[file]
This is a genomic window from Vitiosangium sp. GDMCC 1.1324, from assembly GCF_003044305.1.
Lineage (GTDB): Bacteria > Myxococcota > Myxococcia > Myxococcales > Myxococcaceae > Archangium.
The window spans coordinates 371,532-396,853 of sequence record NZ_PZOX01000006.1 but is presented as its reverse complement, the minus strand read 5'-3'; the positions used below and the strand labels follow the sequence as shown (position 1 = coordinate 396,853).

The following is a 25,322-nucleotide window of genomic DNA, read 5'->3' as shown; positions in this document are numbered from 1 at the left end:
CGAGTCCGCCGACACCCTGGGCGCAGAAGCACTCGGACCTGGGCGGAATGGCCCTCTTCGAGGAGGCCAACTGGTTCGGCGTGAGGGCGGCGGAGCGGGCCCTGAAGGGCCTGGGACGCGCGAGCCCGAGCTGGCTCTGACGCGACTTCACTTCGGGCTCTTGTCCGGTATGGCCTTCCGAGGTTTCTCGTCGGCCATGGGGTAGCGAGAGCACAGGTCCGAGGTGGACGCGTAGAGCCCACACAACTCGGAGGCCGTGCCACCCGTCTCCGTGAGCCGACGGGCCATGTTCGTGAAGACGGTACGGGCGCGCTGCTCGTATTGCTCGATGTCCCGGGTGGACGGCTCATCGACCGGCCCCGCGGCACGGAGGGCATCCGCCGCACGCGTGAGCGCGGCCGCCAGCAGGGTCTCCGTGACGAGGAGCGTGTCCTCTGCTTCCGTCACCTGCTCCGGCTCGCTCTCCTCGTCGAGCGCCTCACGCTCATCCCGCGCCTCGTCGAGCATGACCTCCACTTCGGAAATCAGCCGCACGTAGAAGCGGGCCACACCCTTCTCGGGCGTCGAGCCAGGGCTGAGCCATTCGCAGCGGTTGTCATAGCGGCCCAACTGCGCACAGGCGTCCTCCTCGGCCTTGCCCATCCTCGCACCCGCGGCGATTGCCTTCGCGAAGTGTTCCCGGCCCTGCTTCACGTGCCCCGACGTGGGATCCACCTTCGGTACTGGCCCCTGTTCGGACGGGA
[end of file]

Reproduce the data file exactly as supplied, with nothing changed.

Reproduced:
This is a genomic window from Vitiosangium sp. GDMCC 1.1324, from assembly GCF_003044305.1.
Lineage (GTDB): Bacteria > Myxococcota > Myxococcia > Myxococcales > Myxococcaceae > Archangium.
The window spans coordinates 371,532-396,853 of sequence record NZ_PZOX01000006.1 but is presented as its reverse complement, the minus strand read 5'-3'; the positions used below and the strand labels follow the sequence as shown (position 1 = coordinate 396,853).

The following is a 25,322-nucleotide window of genomic DNA, read 5'->3' as shown; positions in this document are numbered from 1 at the left end:
CGAGTCCGCCGACACCCTGGGCGCAGAAGCACTCGGACCTGGGCGGAATGGCCCTCTTCGAGGAGGCCAACTGGTTCGGCGTGAGGGCGGCGGAGCGGGCCCTGAAGGGCCTGGGACGCGCGAGCCCGAGCTGGCTCTGACGCGACTTCACTTCGGGCTCTTGTCCGGTATGGCCTTCCGAGGTTTCTCGTCGGCCATGGGGTAGCGAGAGCACAGGTCCGAGGTGGACGCGTAGAGCCCACACAACTCGGAGGCCGTGCCACCCGTCTCCGTGAGCCGACGGGCCATGTTCGTGAAGACGGTACGGGCGCGCTGCTCGTATTGCTCGATGTCCCGGGTGGACGGCTCATCGACCGGCCCCGCGGCACGGAGGGCATCCGCCGCACGCGTGAGCGCGGCCGCCAGCAGGGTCTCCGTGACGAGGAGCGTGTCCTCTGCTTCCGTCACCTGCTCCGGCTCGCTCTCCTCGTCGAGCGCCTCACGCTCATCCCGCGCCTCGTCGAGCATGACCTCCACTTCGGAAATCAGCCGCACGTAGAAGCGGGCCACACCCTTCTCGGGCGTCGAGCCAGGGCTGAGCCATTCGCAGCGGTTGTCATAGCGGCCCAACTGCGCACAGGCGTCCTCCTCGGCCTTGCCCATCCTCGCACCCGCGGCGATTGCCTTCGCGAAGTGTTCCCGGCCCTGCTTCACGTGCCCCGACGTGGGATCCACCTTCGGTACTGGCCCCTGTTCGGACGGGA